Many In-Home Caregivers in California Lack Training, Oversight
Elderly Californians and residents with disabilities are increasingly receiving in-home care, but their caregivers -- including those paid by the state -- are largely untrained and unsupervised, putting thousands of individuals at risk, according to an investigation by Kaiser Health News.
Increased Use of In-Home Care
According to the investigation, at least four times more elderly residents and California residents with disabilities receive in-home care than live in nursing homes. That rate is expected to increase as baby boomers age.
A large number of families provide uncompensated care for relatives or pay out-of-pocket costs for caregivers, KHN reports. However, more elderly residents and residents with disabilities have incomes low enough to qualify for state-funded care under California's In-Home Supportive Services program.
IHSS is the largest publicly funded caregiver program in the country. It serves about 490,000 low-income individuals.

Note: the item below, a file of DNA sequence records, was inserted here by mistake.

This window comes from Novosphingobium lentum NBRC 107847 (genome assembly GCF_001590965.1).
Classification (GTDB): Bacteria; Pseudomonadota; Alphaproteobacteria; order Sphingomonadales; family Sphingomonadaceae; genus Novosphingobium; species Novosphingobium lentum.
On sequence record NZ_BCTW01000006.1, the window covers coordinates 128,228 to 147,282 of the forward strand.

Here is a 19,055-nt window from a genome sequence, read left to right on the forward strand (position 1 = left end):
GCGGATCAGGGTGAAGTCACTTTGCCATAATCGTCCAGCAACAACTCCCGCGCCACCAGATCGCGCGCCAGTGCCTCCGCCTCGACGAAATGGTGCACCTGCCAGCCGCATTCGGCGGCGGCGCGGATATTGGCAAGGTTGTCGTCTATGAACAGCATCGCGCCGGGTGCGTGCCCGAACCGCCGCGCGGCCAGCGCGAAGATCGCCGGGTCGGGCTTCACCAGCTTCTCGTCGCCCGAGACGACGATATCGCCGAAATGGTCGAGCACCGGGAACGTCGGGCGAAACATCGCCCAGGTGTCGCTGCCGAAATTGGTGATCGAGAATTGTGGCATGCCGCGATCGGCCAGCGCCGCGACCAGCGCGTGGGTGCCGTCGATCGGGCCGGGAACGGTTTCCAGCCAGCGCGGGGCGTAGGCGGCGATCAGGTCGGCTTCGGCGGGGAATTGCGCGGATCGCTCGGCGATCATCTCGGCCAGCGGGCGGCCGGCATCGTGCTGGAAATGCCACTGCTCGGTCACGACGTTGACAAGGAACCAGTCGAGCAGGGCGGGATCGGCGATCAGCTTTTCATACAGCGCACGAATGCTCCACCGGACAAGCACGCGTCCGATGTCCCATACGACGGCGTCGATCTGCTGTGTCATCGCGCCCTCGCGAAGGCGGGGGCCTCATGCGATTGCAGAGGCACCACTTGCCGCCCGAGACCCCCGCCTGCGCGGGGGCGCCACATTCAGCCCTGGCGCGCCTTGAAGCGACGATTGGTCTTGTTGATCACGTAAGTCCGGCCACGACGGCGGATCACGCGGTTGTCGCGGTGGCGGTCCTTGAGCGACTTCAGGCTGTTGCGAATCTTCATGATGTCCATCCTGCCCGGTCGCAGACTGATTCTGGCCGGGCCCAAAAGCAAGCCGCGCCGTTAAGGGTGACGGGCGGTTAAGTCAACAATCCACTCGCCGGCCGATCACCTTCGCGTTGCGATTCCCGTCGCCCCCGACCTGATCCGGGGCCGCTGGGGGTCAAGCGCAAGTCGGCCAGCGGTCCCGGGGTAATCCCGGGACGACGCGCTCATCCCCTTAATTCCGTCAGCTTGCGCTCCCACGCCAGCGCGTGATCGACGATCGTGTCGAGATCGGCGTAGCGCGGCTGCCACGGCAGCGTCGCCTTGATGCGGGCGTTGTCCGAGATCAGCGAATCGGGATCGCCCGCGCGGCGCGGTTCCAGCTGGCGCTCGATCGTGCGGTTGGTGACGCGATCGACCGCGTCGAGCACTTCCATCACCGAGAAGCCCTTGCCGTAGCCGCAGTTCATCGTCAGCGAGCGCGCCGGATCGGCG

Details of Investigation
For the investigation, KHN talked to elder abuse investigators, law enforcement officials and senior care experts. Investigators also examined court documents.
The investigation found that:
- 73% of individuals who receive in-home care are related to their caregivers, up from 43% in 2000, which can lead to issues when relationships are dysfunctional;
- Few cases of abuse and neglect by IHSS caregivers are documented because authorities only provide brief visits to ensure that caregivers are delivering the proper number of hours of care;
- Few in-home caregivers are trained, as the state does not require training for caregivers who only feed, bathe and dress individuals; and
- IHSS allows clients to hire their own caregivers without background checks, which poses gaps in the screening process.
According to the investigation, lapses in care and oversight of caregivers can lead to patients experiencing:
- Poor treatment;
- Preventable deaths and injuries; and
Further, the investigation found that there are "puzzling" variations in the number of critical incident -- neglect, abuse or self-harm -- reports by county (Gorman, Kaiser Health News, 1/5).This is part of the California Healthline Daily Edition, a summary of health policy coverage from major news organizations. Sign up for an email subscription.